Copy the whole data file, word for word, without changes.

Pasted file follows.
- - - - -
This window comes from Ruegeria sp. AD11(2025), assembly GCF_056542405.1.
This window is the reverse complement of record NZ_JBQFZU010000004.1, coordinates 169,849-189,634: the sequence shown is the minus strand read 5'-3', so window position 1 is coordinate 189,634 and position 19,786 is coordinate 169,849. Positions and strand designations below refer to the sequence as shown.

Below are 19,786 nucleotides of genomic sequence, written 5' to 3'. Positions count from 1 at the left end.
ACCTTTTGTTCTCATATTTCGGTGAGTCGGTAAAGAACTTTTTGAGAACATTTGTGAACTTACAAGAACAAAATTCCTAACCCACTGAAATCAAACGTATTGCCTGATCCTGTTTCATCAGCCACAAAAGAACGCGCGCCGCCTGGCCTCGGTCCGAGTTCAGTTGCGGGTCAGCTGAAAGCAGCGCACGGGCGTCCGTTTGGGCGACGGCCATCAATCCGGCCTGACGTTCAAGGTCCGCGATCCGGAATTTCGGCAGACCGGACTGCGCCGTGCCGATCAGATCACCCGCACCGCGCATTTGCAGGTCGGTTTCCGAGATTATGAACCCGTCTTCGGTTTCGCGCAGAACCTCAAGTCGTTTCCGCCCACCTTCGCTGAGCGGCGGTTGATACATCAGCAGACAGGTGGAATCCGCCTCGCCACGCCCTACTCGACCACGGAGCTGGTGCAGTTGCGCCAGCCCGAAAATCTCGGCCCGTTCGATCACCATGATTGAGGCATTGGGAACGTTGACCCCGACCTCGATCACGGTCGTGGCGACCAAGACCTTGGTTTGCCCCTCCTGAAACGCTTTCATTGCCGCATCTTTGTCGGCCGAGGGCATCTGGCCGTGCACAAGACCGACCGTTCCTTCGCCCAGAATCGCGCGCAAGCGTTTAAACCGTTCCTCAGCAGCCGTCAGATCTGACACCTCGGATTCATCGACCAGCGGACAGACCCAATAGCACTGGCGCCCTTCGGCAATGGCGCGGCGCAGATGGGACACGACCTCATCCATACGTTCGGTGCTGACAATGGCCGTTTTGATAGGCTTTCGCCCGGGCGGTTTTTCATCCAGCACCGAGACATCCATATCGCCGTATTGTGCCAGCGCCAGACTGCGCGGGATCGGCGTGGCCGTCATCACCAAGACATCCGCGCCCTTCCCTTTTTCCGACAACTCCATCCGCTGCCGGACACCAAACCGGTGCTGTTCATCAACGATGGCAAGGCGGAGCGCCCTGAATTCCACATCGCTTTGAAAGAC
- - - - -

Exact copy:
This window comes from Ruegeria sp. AD11(2025), assembly GCF_056542405.1.
This window is the reverse complement of record NZ_JBQFZU010000004.1, coordinates 169,849-189,634: the sequence shown is the minus strand read 5'-3', so window position 1 is coordinate 189,634 and position 19,786 is coordinate 169,849. Positions and strand designations below refer to the sequence as shown.

Below are 19,786 nucleotides of genomic sequence, written 5' to 3'. Positions count from 1 at the left end.
ACCTTTTGTTCTCATATTTCGGTGAGTCGGTAAAGAACTTTTTGAGAACATTTGTGAACTTACAAGAACAAAATTCCTAACCCACTGAAATCAAACGTATTGCCTGATCCTGTTTCATCAGCCACAAAAGAACGCGCGCCGCCTGGCCTCGGTCCGAGTTCAGTTGCGGGTCAGCTGAAAGCAGCGCACGGGCGTCCGTTTGGGCGACGGCCATCAATCCGGCCTGACGTTCAAGGTCCGCGATCCGGAATTTCGGCAGACCGGACTGCGCCGTGCCGATCAGATCACCCGCACCGCGCATTTGCAGGTCGGTTTCCGAGATTATGAACCCGTCTTCGGTTTCGCGCAGAACCTCAAGTCGTTTCCGCCCACCTTCGCTGAGCGGCGGTTGATACATCAGCAGACAGGTGGAATCCGCCTCGCCACGCCCTACTCGACCACGGAGCTGGTGCAGTTGCGCCAGCCCGAAAATCTCGGCCCGTTCGATCACCATGATTGAGGCATTGGGAACGTTGACCCCGACCTCGATCACGGTCGTGGCGACCAAGACCTTGGTTTGCCCCTCCTGAAACGCTTTCATTGCCGCATCTTTGTCGGCCGAGGGCATCTGGCCGTGCACAAGACCGACCGTTCCTTCGCCCAGAATCGCGCGCAAGCGTTTAAACCGTTCCTCAGCAGCCGTCAGATCTGACACCTCGGATTCATCGACCAGCGGACAGACCCAATAGCACTGGCGCCCTTCGGCAATGGCGCGGCGCAGATGGGACACGACCTCATCCATACGTTCGGTGCTGACAATGGCCGTTTTGATAGGCTTTCGCCCGGGCGGTTTTTCATCCAGCACCGAGACATCCATATCGCCGTATTGTGCCAGCGCCAGACTGCGCGGGATCGGCGTGGCCGTCATCACCAAGACATCCGCGCCCTTCCCTTTTTCCGACAACTCCATCCGCTGCCGGACACCAAACCGGTGCTGTTCATCAACGATGGCAAGGCGGAGCGCCCTGAATTCCACATCGCTTTGAAAGAC